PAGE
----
It’s a candidates world and we love that! But, your company may be facing retention problems when ten years ago those candidates would have stayed.
The old saying that “People don’t quit companies, they quit people,” is true. People stay for good leadership, for teams they enjoy, growth opportunities, and might even take a cut on pay or some benefits for the right culture fit. Don’t misread us, you should be paying competitively and offering the best benefits that can be afforded. However, in the end most studies find that it’s the human element that keeps talent on board.
Here are seven tips on how to become a leader that retains and enriches those under their management:
- Be a safe person. Be the kind of leader or colleague that others feel comfortable coming to when they need a sounding board. Whether asking for feedback, hearing suggestions, or just talking about the weather, being someone that others feel at ease around goes a long way in helping people decide to stay where they are.
- Focus on facts. Keep emotions out of it. Focusing on the facts; namely, what the business needs- will help guide your conversations, actions, and response. And when in doubt, take a deep breath and think about your words. It’s easier to say nothing sometimes than something you cannot take back!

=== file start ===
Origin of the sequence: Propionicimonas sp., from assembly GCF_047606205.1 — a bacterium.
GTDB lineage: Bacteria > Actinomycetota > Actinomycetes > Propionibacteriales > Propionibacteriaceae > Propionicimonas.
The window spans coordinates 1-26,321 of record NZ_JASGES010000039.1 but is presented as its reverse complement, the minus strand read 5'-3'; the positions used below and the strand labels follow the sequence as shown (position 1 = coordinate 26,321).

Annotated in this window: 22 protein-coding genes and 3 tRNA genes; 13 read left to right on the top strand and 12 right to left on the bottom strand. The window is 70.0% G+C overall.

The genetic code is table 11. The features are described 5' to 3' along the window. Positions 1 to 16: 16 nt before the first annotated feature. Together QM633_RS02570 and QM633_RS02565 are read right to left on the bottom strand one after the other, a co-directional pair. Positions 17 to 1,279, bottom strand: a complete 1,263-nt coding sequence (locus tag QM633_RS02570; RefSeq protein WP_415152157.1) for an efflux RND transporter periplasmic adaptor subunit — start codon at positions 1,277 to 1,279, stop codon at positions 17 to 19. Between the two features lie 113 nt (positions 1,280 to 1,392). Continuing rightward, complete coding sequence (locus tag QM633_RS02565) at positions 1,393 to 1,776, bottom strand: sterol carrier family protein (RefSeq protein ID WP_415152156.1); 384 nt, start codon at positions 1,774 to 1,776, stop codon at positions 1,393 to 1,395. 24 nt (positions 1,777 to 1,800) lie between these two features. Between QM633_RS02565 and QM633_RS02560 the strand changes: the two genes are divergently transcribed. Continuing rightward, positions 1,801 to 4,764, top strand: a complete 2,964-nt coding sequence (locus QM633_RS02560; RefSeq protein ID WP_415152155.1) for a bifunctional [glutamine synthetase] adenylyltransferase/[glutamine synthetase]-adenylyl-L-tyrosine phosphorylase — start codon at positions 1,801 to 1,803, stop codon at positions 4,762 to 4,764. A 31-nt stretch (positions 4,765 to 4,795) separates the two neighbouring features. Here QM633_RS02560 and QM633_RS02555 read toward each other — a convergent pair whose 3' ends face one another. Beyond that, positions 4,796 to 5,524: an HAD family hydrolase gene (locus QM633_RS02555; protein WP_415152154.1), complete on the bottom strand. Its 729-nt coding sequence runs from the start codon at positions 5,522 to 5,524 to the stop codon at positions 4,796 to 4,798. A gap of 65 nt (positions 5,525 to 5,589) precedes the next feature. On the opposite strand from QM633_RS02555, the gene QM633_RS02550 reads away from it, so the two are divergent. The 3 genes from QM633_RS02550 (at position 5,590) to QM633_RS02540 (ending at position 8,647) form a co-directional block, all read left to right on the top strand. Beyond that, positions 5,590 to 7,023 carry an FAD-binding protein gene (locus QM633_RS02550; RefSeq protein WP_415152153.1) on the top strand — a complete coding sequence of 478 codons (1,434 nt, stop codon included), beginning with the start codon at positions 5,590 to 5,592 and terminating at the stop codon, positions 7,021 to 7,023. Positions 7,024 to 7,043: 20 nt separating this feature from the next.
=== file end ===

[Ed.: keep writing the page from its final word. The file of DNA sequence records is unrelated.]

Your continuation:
- Lead with integrity. Do you do what you say you will do? Are you the same person behind closed doors as you are in the conference room? Presenting your authentic self, no matter the circumstance, helps your employees to understand who you are and how you lead, without fear of getting more than one personality.
- Be fair, firm, and friendly. Whether having a coaching conversation, performance review, or anything in between, a leader is usually recognized by how they speak to others. When offering feedback, create a “love sandwich”- starting with a compliment or praise, moving to the opportunity or difficult piece, and then finishing with another praise or compliment. This style of conversation has been proven to make employees much more receptive to constructive criticism.
- Delegate and trust. Hire great people who are good at what they do. Trust that they will get it done. Stepping back and allowing your team to complete what you’ve given them to do without micromanaging not only allows for ownership but promotes self-accountability. Remote and hybrid environments are great examples of this, in fact, companies are reporting an increase in productivity when allowing
- Take time for you. Coming back to your own goals and your own “why” is such a key piece to becoming a better leader. Your employees will be ignited by your excitement and enthusiasm for what you do. Take time off, unplug after office hours and allow your employees to do the same. Finding a mentor within your area is also a wonderful way to see how others in your position lead and put things in perspective.
- Boost team morale. Allow time for team bonding. Do you have a remote team? Invest in a team retreat a couple times a year. What about a virtual escape room or after-work virtual happy hour? Post-COVID, so many at-home activities can be delivered right to your employees’ doors. Pop some time on their calendar and make it a surprise for your team.